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HR Esq

Creating Your Own Talent Pool—Legal Issues for Employee Training

Devora Lindeman
Contributor: Devora Lindeman
Posted: 02/10/2010

The debate rages on—are employers having trouble filling empty positions because of the lack of talent, or because employers are unwilling to either "grow their own," or provide training programs to cultivate the potential seedlings?

Whatever the reason, should you decide to implement your own employee training program, here are some legal tips for HR to do so. I am presuming that this training program would both be a) a stepping stone to a job and b) a vehicle through which new employees could contribute to the employer’s bottom line (hopefully sooner rather than later). For this reason, the training program being discussed here would not satisfy the requirements of an unpaid internship, leading to the first tip:

1. Trainees need to be paid. However, trainees only need to be paid the required minimum wage for your state (currently $7.25 under federal law; states vary—pay the higher one if different from the federal standard).

2. Trainees are entitled to overtime pay. Even if the program is a stepping stone to an exempt position, in almost all cases, trainees are going to be entitled to overtime wages if they work over 40 hours in one workweek (counting any time spent in a course-room or seminar-type setting). For this reason, ensure that trainees are keeping track of all time spent in the training program.

3. Define outside study requirements, if any. Be sure to define any outside study or research required, or clearly specify when it is not. While trainees may use their own time to study their field if they want to do so on their own without compensation, any required outside study as part of the training program may be determined to be "working time" that counts towards their 40-hours per week. Employers could consider, however, having a 30-hour/week training program, with five hours for trainee research and study as they see fit. Not everyone will take advantage of the opportunity and those who do are demonstrating initiative and drive (as well as enhancing their training education) that might make the five hours of wages worth it in the long run. In this case, be sure to tell the trainees how you will confirm that the five hours was indeed spent on job-related-study, and follow up.

4. Trainees are your employees and are entitled to state-mandated benefits. While you can likely carve trainees out of other company provided benefits, trainees need to be covered on your workers’ compensation and unemployment insurance policies. Ensure that your employee handbook defines trainees and specifies the benefits to which they are entitled.

5. Trainee recruiting should be similar to your employee recruiting, with similar requirements, taking into consideration the training being offered. Trainees can be (and should be) subjected to background checks, reference checks and other similar requirements as your other employees. After all, the point of the training program is to develop individuals who will eventually work for you. If anything is an absolute screening-out factor, be sure to check it before admitting applicants to the training program. However, keep in mind that this is a training program and you may want to relax any skills, abilities, or experience-related requirements.

6. Trainees should receive your employee handbook and related policies. Trainees are employees. Provide them with copies of your handbook, your harassment policies, your computer use policies and any other policies provided to your "regular" employees.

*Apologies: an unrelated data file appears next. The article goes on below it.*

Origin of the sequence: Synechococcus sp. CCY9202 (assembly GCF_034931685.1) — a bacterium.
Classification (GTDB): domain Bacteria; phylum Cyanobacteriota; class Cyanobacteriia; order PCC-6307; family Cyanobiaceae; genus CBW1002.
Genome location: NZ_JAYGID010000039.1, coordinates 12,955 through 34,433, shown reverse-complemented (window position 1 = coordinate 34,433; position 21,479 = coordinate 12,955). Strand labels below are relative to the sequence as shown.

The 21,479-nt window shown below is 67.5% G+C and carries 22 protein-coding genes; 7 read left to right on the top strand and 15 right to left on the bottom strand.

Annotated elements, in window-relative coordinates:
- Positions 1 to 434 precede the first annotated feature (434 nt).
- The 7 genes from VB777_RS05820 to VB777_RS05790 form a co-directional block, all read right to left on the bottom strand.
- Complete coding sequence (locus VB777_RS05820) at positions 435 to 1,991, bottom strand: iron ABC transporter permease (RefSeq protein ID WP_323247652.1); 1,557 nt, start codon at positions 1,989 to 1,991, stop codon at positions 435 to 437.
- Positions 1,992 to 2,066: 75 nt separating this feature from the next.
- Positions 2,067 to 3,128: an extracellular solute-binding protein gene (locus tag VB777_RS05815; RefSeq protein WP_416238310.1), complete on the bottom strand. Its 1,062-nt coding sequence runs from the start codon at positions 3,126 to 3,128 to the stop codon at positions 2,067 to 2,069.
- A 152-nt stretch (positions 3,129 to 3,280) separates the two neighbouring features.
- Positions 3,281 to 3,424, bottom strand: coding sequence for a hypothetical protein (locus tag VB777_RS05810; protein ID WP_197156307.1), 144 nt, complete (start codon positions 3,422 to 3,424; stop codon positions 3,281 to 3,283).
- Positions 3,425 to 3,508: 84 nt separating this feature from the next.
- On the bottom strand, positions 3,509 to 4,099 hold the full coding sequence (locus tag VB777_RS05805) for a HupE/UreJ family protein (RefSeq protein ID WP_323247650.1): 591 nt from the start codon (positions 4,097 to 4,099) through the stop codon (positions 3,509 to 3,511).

7. Trainees are employed at will. Since trainees are employees, you need to ensure they know they are employed at will (especially in states where such declarations need to be made affirmatively). Use offer letters that spell out the terms and conditions of employment for trainees, as you would for other employees. If a job is only guaranteed if certain criteria are met (or if the employer may refuse a job based on performance in the training program or other factors), you should say so, giving the employer discretion to account for changing times, needs and economics.

8. Identify entitlement to commissions/bonuses. If regular employees in the positions for which the trainees are being trained are entitled to commissions and/or bonuses, clearly define (in writing) any entitlement to commissions or bonuses for the trainees. Know that most states permit employers to define such entitlement as they wish, however, the trainee should be advised of the arrangement before he or she starts the training program.

9. Have trainees sign confidentiality/restrictive covenant agreements. If the trainees have access to company confidential information, company client information, company clients, technical data, etc., ensure that they sign any applicable confidentiality, non-solicitation, and/or non-competition agreements. Consider how you will treat trainees who refuse job offers at the end of the training program, but who accept a job with a competitor of yours that does not offer a similar program.

10. Restrict trainee blogging and Tweeting about the training program. Ensure that you have policies in place that will prevent trainees from blogging or tweeting about the training program, or from entering the program for some other purpose other than job skill development and job acquisition.

By following these and similar provisions that treat your trainees like your employees, employers can attempt to create their own educated and knowledgeable workforce, trained in their company culture and taught to handle situations in the ways preferred by the company. By remembering that they are trainees, however, you can also ensure to implement other necessary protections.

Devora Lindeman
Contributor: Devora Lindeman
Posted: 02/10/2010